A: We meet with our client in their home to see the current design and layout of the house and living environment. Based on the architecture and usage of materials in the house, we make the initial selection of materials and designs for consideration. We then work in all design ideas into our BIM software and create a photo realistic 3D model including all appliance data as well as lighting and material simulations.
Q: How are baby boomers “aging in place” and millennials entering the market changing kitchen design?
A: In Europe these standards are well known in the kitchen design community, and are already a part of the kitchen design process. However, aging in place is a concept that has come to the forefront in just the past several years. We work closely and recommend a professional Aging in Place Certification that teaches the detailed basics of how to plan a house and kitchen design for multiple generations.
Not only is it important to optimize bathrooms, stairs, storage spaces and bedrooms to be accessible for wheel chairs and other mobility aids — the Kitchen plays the most critical role in this equation as the heart of the house and the center of communication in the home.
Clients need to be made aware of their choices such as selecting the right working height for counters, considering a raised dishwasher and oven, smart storage such as extra deep pull-out drawers, and the use of under-counter refrigeration options.
Millennials enter the market with many ideas that are very different from other generations. Highly influenced by extensive travelling and communicating with other cultures worldwide, their opened-mindedness in regards to new technologies and design is refreshing and bold. They appreciate the design process and like to develop their own ideas and material combinations.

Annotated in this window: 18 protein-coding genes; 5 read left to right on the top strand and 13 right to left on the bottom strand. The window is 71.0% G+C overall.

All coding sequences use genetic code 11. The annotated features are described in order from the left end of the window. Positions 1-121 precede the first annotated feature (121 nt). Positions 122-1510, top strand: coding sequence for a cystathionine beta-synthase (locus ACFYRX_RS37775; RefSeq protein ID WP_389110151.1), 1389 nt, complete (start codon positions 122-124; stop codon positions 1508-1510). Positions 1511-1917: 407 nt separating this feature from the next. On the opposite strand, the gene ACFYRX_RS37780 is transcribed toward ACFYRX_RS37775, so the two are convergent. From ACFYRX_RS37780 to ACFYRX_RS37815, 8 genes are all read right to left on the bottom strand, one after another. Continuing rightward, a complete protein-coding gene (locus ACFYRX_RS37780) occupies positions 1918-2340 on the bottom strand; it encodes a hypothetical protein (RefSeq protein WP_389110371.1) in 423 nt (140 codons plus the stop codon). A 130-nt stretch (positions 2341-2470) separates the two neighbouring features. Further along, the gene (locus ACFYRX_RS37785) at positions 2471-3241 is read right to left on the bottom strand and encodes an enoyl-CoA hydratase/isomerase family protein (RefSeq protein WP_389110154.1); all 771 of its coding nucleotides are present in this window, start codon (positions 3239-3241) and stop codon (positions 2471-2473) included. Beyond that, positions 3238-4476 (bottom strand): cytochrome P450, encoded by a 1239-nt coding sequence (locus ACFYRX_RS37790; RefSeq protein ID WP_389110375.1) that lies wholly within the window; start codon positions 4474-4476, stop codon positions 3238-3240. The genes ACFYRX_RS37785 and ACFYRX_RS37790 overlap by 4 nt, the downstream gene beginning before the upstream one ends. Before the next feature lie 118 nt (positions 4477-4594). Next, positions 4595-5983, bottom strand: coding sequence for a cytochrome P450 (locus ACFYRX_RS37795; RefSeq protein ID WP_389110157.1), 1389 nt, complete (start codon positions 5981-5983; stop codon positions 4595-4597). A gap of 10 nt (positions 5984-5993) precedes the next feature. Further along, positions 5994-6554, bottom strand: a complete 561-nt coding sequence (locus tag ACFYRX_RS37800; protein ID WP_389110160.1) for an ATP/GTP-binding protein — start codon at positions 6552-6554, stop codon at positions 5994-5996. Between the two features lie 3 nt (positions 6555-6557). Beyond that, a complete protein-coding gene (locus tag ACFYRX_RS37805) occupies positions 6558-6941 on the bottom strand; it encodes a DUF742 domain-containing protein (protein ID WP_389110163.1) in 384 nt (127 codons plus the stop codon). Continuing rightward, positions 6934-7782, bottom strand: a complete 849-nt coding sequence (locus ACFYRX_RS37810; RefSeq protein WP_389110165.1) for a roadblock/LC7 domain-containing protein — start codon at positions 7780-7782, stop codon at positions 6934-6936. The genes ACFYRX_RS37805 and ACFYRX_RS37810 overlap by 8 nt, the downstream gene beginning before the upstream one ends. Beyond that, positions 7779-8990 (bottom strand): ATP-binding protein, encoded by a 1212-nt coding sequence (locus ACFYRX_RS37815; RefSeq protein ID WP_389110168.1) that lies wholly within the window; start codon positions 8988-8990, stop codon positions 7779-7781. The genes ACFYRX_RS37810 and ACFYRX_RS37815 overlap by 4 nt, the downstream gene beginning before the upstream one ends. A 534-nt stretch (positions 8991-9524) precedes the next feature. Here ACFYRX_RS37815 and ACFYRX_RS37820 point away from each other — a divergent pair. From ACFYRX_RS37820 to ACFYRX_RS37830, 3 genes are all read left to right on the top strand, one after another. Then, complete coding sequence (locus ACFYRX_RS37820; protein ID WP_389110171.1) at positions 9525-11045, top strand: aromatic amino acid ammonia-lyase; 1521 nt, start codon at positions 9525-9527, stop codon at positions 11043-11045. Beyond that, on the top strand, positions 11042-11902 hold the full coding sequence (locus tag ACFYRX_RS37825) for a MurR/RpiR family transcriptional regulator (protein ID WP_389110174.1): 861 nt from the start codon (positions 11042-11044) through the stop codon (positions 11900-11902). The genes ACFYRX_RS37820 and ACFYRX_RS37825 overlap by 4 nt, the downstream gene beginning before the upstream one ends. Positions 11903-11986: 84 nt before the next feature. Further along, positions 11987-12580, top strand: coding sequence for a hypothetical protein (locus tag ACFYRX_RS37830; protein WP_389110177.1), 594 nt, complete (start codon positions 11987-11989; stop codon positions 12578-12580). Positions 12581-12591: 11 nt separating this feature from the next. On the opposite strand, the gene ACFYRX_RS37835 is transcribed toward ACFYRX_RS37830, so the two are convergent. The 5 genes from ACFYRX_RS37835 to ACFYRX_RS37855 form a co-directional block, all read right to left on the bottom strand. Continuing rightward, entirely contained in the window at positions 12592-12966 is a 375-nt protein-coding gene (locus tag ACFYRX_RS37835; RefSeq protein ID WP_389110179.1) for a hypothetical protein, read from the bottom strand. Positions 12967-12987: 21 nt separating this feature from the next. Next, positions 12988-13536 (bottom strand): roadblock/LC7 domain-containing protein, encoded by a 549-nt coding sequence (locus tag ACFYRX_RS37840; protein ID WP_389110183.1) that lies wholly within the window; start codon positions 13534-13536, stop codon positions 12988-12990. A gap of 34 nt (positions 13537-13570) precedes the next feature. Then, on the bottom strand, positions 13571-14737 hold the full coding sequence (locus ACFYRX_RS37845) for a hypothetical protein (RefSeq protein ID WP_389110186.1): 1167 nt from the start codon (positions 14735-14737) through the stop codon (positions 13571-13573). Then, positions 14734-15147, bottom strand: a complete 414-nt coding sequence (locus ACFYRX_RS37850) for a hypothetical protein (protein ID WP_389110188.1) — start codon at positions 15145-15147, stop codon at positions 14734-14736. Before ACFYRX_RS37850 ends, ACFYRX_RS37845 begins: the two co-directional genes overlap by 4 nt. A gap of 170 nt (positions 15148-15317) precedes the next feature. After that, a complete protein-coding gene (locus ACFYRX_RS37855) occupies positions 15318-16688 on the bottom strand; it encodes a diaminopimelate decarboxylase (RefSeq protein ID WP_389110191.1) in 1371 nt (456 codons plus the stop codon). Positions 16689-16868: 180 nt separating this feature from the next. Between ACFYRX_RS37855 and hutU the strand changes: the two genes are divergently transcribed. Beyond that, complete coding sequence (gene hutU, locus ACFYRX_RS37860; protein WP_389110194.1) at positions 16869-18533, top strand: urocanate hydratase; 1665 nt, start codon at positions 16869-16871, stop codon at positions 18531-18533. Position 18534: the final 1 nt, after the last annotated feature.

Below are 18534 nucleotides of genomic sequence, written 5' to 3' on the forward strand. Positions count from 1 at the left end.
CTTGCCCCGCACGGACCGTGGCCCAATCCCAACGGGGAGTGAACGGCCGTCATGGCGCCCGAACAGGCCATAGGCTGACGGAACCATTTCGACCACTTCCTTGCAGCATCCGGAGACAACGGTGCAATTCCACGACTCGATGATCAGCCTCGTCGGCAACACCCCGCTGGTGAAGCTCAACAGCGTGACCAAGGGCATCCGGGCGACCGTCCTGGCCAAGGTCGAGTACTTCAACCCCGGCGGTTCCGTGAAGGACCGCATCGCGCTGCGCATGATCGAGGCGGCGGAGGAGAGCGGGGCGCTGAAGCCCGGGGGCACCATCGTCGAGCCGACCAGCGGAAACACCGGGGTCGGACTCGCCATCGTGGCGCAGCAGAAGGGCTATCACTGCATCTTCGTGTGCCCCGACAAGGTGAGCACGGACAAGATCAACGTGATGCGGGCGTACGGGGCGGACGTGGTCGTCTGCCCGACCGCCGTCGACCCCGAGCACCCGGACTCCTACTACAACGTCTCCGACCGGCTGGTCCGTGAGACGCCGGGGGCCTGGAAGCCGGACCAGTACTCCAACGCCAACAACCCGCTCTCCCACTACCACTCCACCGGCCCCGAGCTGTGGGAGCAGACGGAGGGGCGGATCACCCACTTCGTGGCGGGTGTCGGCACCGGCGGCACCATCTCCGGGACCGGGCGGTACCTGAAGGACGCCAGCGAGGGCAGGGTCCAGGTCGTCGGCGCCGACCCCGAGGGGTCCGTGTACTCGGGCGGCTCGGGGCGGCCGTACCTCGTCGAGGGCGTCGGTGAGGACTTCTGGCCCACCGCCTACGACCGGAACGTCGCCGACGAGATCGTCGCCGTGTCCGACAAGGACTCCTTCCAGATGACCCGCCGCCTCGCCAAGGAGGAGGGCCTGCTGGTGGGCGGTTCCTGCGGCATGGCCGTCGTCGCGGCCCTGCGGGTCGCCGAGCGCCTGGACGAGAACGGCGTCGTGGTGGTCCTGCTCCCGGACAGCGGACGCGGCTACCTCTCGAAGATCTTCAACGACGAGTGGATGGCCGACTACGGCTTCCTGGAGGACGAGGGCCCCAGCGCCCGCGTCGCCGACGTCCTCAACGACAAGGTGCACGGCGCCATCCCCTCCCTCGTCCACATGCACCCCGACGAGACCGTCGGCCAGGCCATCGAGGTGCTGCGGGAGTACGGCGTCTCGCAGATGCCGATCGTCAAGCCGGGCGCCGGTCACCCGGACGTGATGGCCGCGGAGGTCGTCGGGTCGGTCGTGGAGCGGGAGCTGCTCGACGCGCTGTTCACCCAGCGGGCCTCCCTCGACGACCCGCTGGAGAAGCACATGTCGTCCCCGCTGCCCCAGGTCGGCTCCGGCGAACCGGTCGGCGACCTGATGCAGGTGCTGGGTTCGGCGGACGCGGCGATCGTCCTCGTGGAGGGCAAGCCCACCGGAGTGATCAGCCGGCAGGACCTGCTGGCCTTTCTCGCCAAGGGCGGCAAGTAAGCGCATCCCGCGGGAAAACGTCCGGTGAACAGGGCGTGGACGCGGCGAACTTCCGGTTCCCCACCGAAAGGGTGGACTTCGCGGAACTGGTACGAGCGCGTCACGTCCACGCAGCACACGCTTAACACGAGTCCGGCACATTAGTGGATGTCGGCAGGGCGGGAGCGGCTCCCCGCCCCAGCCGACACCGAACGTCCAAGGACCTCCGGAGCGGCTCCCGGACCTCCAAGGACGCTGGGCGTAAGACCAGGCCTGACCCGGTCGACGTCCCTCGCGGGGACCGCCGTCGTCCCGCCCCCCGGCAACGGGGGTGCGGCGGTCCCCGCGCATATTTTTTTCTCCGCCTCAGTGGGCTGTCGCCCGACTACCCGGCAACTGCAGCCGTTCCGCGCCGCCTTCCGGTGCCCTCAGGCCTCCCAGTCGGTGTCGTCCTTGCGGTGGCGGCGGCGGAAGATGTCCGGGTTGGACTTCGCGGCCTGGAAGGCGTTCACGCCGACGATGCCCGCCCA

Q: How do you determine which appliances are the best fit for your clients?
A: We have a look at our clients’ current appliance set-up and make a detailed list of what they would like to add or reduce from that. We then go with them through showrooms and see appliances such as refrigeration, wine coolers, cooktops and steam ovens. This process of seeing and touching is the key to understanding what will be needed and that has a great impact on the design.
Q: When would you recommend a refrigerator that is concealed and integrated with cabinetry, or when it is exposed? Is this dictated more by the designer or homeowner?
A: This is actually highly influenced by the design and the style that the client wants to achieve in the home. If the client loves to cook on a professional level then the appliances are mostly more industrial looking with more stainless steel showing in the refrigerators, cooktops, and ovens. On the other hand, if the client desires a clean European design with only minimalistic lines, we utilize the fully integrated appliances instead.